within or across pillars, and thereby facilitate market
oriented restructuring."

17. (SBU) In a speech at the end of October, Caio Koch-
Weser, Ministry of Finance State Secretary, also called for
banking sector reform in order to gear it toward market
signals and permit a higher share of private (equity)
capital throughout the sector. Koch-Weser suggested
alternative legal forms be introduced for public sector
banks in order to permit mergers possible within and between
the three pillars. Moreover, he criticized Germany's
"regional principle," which carefully divides the market
between the local savings banks. In his view, this barrier
to competition also needed to be reformed. Other countries
in Europe have outpaced Germany's banking reform, he warned.

18. (SBU) Finance Minister Eichel also voiced support for
the IMF's recommendations for a loosening of the banking
structure. His ministry shares the view that "an efficient
banking system must be open to market-oriented change."
Eichel stressed the need to focus reform to ensure stability
of and viability of Germany's banking system, and he urged
that caution be used in crafting a medium-term strategy.

19. (SBU) For their part, public sector banks vehemently
rejected the IMF's analysis along with Koch-Weser's
comments. Their defense of the Germany's unique three-
pillar model was subsequently supported publicly by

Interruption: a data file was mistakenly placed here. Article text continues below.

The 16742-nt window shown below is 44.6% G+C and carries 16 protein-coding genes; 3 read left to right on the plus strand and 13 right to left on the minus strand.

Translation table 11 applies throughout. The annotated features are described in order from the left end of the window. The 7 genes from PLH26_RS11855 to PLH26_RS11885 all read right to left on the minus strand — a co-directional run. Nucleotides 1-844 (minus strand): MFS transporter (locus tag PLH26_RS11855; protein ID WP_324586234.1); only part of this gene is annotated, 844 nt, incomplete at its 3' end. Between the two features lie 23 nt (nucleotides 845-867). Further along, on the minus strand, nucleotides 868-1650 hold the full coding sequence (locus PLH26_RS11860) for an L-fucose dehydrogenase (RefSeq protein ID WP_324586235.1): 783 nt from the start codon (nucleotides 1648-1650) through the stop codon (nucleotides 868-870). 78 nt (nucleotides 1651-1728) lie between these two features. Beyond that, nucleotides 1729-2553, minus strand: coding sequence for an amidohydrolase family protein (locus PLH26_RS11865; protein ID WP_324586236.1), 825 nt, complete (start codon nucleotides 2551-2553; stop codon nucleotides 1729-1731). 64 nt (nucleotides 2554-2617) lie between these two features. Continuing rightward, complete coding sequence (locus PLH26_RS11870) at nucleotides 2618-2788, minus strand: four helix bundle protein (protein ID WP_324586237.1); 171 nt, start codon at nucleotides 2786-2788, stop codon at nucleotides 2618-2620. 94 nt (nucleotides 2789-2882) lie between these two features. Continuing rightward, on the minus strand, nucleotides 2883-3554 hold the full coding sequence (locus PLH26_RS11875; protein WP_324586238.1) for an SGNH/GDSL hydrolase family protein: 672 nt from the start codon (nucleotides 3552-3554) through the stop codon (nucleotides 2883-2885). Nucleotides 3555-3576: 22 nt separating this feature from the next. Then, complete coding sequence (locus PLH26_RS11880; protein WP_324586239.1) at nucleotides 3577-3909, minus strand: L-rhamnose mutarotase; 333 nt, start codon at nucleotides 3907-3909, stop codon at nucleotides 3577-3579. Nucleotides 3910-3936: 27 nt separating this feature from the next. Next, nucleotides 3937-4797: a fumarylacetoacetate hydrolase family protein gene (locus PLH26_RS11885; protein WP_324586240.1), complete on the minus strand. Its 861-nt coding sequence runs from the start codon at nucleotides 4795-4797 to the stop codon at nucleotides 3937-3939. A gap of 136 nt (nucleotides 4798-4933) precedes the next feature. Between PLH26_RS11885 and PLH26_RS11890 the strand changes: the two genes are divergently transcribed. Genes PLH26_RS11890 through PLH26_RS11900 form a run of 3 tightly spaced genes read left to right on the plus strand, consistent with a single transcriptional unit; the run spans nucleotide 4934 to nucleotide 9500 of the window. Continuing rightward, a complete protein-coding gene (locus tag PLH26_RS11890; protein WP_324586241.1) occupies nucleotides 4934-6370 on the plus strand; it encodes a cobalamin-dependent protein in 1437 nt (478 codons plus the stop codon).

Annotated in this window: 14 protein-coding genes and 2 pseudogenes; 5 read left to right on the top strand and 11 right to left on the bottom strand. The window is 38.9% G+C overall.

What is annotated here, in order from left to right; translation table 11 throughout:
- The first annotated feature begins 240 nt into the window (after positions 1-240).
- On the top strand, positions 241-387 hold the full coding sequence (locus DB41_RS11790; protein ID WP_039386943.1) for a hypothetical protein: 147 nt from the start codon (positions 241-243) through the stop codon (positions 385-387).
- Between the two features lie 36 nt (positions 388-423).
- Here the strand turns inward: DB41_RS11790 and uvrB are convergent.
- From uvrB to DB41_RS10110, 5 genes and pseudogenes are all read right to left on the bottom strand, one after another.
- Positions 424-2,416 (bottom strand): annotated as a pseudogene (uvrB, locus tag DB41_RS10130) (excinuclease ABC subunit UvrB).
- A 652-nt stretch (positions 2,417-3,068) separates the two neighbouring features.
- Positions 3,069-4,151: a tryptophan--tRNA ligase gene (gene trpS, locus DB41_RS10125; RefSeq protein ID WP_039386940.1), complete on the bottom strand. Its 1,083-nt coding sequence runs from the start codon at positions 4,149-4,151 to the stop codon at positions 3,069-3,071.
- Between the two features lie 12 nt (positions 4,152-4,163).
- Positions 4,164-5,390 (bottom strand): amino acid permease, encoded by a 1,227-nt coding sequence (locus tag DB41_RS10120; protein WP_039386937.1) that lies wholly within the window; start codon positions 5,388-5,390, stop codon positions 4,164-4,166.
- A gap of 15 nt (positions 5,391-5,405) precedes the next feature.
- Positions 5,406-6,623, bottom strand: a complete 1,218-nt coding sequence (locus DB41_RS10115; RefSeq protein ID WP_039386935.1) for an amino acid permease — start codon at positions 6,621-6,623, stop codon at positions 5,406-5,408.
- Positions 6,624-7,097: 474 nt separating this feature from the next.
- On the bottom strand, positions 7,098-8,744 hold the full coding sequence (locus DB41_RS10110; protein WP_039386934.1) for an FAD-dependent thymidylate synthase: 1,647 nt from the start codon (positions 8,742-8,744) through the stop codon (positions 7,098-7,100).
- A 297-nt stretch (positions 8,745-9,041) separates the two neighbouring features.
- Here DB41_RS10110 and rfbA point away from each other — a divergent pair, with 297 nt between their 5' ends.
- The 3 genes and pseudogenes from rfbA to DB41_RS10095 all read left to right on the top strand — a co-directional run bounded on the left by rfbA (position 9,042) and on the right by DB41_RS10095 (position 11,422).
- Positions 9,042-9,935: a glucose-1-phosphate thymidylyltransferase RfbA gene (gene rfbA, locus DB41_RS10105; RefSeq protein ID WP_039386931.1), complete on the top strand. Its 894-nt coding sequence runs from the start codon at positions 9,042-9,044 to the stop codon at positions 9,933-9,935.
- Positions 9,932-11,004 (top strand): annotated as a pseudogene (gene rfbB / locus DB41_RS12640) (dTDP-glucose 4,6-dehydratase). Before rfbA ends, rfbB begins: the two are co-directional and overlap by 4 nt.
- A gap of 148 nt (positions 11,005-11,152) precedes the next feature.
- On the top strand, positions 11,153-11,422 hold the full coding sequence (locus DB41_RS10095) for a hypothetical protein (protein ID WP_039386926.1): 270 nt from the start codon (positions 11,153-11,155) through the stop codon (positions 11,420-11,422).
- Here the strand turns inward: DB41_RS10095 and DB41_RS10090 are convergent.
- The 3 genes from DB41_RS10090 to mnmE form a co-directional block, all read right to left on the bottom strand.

politicians from across the political spectrum.
Outrider in the East
20. (SBU) At the end of November, the mayor of Stralsund, a
Baltic sea-coast town, announced his intention to put the
local savings bank up for auction, stating his preference
for a private bank buyer. Such a sale would generate
privatization revenues not forthcoming in an alternative
merger with another public savings bank. Moreover, a
privatized private bank would no longer be restricted to
doing business only in its designated region. However, sale
to a private bank would set a precedent for savings banks in
Germany. The mayor's plans led to public intense debate
over the damage they might inflict on the three-pillar
system. Given the current financial problems of many
municipalities, others may be eager to follow Stralsund's
example. Some pundits speculated that private banks might
be willing to pay a premium for the Stralsund savings bank
just to "break the ice" legally. Among the large private
institutions even Commerzbank expressed an interest.

21. (SBU) The Finance Minister of the German state of
Mecklenburg-Vorpommern where the bank is located has
challenged the mayor's plan, claiming that it would be
illegal under state law. The Stralsund mayor and his legal
advisors take a different view. The issue remains in legal
limbo pending review.

Increasing Cooperation Between Pillars
22. (SBU) While mergers between private and public pillars
are still visions for the future, cooperation across sectors
already exists in restricted areas, mostly for back-office
operations. The most recent development is a late November
decision by Dresdner Bank to out-source its securities
settlement to DWP Bank, which is owned by cooperative sector
institutions DZ and WGZ Bank and the savings banks'
association in North-Rhine Westphalia. State-owned KfW's
cooperation with private banks for a joint securitization of
loans to the SME sector is another example.

23. (U)This cable coordinated with USEU and Embassy Berlin.

24. (U)POC: James Wallar, Treasury Representative, e-mail; tel. 49-(69)-7535-2431, fax 49-(69)-